Eye Of The Terminator

Friday, August 8, 2008

Researchers have succeeded in developing a camera which imitates human eye.
The gap between science fiction and reality is narrowing further. Scientists always desire to replicate nature, and they at times come close to doing it. The latest being an effort by the researchers at the University of Illinois and Northwestern University who have developed a high-performance, hemispherical 'eye' camera using an array of single-crystalline silicon detectors and electronics, configured in a stretchable, interconnected mesh. By combining stretchable optoelectronics and biologically inspired design, scientists have created a remarkable imaging device, with a layout based on the human eye.

The work opens new possibilities for advanced camera design. It also foreshadows artificial retinas for bionic eyes similar in concept to those in the movie 'The Terminator' and other popular science fiction.

''Conformally wrapping surfaces with stretchable sheets of optoelectronics provides a practical route for integrating well-developed planar device technologies onto complex curvilinear objects,'' said John Rogers, the Flory-founder chair professor of materials science and engineering at Illinois, and corresponding author of the paper which was published in the the 7 August issue of the journal Nature.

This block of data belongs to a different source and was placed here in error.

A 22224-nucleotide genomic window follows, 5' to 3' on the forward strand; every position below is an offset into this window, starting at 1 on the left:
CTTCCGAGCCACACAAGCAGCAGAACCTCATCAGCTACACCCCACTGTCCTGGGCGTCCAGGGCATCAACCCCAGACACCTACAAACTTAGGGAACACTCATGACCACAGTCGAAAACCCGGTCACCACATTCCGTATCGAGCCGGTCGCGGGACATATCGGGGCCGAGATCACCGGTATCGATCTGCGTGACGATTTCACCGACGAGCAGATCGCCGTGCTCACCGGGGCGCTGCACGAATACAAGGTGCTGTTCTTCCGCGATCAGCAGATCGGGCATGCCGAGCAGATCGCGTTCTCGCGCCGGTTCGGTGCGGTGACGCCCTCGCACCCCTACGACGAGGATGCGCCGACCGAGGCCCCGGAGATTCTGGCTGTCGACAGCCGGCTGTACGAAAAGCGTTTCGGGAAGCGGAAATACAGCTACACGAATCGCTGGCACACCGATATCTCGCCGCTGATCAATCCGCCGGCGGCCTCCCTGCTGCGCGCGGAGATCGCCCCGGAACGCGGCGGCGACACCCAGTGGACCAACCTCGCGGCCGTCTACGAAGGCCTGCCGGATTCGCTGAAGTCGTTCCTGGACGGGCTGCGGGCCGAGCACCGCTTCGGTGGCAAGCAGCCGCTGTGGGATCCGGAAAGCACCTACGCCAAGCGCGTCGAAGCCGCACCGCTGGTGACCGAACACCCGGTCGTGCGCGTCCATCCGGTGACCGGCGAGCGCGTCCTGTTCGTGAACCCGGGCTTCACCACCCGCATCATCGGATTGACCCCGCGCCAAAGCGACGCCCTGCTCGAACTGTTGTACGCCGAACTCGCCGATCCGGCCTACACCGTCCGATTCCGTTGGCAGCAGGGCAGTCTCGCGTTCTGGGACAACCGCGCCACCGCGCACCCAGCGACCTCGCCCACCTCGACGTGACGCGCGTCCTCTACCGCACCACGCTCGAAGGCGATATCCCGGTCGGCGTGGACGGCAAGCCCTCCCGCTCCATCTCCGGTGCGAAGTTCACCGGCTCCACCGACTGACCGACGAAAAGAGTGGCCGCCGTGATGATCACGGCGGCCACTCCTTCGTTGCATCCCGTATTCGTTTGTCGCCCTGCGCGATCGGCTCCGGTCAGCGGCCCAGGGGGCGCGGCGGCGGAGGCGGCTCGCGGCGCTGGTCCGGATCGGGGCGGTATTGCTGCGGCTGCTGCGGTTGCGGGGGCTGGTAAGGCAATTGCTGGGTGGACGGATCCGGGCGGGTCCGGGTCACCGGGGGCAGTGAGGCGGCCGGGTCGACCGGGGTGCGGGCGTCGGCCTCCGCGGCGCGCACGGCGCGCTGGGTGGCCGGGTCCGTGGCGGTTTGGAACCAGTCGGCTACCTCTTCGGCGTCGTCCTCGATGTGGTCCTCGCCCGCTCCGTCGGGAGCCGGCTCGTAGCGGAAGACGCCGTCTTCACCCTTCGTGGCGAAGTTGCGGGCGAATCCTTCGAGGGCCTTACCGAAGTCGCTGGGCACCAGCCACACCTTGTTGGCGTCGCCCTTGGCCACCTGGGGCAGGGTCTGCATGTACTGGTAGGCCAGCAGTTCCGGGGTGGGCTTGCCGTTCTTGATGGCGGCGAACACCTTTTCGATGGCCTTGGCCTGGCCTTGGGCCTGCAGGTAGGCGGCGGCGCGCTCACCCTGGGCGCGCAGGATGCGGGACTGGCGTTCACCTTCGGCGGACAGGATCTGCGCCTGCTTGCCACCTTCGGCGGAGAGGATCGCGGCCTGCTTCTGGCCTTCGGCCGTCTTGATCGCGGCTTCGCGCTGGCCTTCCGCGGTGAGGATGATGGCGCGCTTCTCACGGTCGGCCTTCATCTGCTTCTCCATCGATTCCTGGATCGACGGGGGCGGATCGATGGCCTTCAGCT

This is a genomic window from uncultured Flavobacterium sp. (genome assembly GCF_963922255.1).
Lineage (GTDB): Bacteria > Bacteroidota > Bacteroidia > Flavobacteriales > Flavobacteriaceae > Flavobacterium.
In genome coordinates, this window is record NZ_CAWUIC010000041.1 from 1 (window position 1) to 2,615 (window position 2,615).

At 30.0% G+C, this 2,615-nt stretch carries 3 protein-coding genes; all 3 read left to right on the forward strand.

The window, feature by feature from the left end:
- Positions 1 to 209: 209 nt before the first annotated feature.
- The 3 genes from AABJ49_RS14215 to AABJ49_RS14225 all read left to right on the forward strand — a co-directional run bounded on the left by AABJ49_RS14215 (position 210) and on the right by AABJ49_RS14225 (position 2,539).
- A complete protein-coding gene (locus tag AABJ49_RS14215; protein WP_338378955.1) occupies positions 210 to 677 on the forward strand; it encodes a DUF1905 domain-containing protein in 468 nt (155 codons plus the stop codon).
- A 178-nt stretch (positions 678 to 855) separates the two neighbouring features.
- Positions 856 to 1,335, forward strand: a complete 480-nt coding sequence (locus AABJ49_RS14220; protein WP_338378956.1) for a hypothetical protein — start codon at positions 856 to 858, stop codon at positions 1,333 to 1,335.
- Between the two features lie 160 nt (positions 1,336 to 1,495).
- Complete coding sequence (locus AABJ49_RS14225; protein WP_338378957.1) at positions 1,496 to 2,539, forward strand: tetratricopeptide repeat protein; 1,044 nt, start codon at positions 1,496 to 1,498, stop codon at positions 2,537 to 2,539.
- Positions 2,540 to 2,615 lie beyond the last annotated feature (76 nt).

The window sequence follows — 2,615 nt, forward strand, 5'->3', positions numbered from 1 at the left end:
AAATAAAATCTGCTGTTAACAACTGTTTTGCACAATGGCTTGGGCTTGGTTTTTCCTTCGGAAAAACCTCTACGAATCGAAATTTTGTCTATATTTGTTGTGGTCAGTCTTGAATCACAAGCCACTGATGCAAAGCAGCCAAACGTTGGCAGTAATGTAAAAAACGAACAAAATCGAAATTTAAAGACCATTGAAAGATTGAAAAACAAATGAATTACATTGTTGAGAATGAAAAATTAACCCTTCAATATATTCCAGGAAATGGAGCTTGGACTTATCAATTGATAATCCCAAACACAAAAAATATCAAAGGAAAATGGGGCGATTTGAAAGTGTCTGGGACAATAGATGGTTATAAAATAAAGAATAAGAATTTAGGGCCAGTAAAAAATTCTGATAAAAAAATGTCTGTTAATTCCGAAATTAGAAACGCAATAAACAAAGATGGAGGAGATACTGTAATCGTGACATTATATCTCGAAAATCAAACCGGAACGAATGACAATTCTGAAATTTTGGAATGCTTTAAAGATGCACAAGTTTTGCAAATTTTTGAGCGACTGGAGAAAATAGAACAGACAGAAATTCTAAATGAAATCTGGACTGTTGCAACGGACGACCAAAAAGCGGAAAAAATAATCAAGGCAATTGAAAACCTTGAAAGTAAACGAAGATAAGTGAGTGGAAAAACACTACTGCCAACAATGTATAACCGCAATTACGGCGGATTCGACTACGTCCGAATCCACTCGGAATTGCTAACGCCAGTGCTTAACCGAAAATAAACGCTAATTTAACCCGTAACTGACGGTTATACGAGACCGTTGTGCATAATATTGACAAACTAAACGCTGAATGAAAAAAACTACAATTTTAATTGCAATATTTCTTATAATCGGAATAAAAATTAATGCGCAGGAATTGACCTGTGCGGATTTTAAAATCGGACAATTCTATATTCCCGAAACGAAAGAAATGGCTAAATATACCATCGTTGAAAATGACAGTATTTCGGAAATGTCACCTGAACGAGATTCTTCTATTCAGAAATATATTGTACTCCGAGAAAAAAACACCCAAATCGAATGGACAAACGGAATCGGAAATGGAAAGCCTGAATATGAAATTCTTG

The camera's design is based on that of the human eye, which has a simple, single-element lens and a hemispherical detector. The camera integrates such a detector with a hemispherical cap and imaging lens, to yield a system with the overall size, shape and layout of the human eye.

To make the camera, the researchers begin by molding a thin rubber membrane in the shape of a hemisphere. The rubber membrane is then stretched with a specialised mechanical stage to form a flat drumhead. Next, a prefabricated focal plane array and associated electronics -- created by conventional planar processing -- are transferred from a silicon wafer to the tensioned, drumhead membrane.

When the tension is released, the membrane returns to its original shape. This process compresses the focal plane array, causing specially designed electrical interconnects to delaminate from the rubber surface and form arcs, pinned on the ends by detector pixels.

These deformations accommodate strains associated with the planar to hemispherical transformation, without stressing the silicon, as confirmed by mechanics modeling performed by researchers at Northwestern.

The array package is then transfer printed to a matching hemispherical glass substrate. Attaching a lens and connecting the camera to external electronics completes the assembly. The camera has the size and shape of a human eye.

Over the last 20 years, many research groups have pursued electronic eye systems of this general type, but none has achieved a working camera.

''This approach allows us to put electronics in places where we couldn't before,'' Rogers said. ''We can now, for the first time, move device design beyond the flatland constraints of conventional wafer-based systems.

So, keep an eye on the eye of The Terminator!

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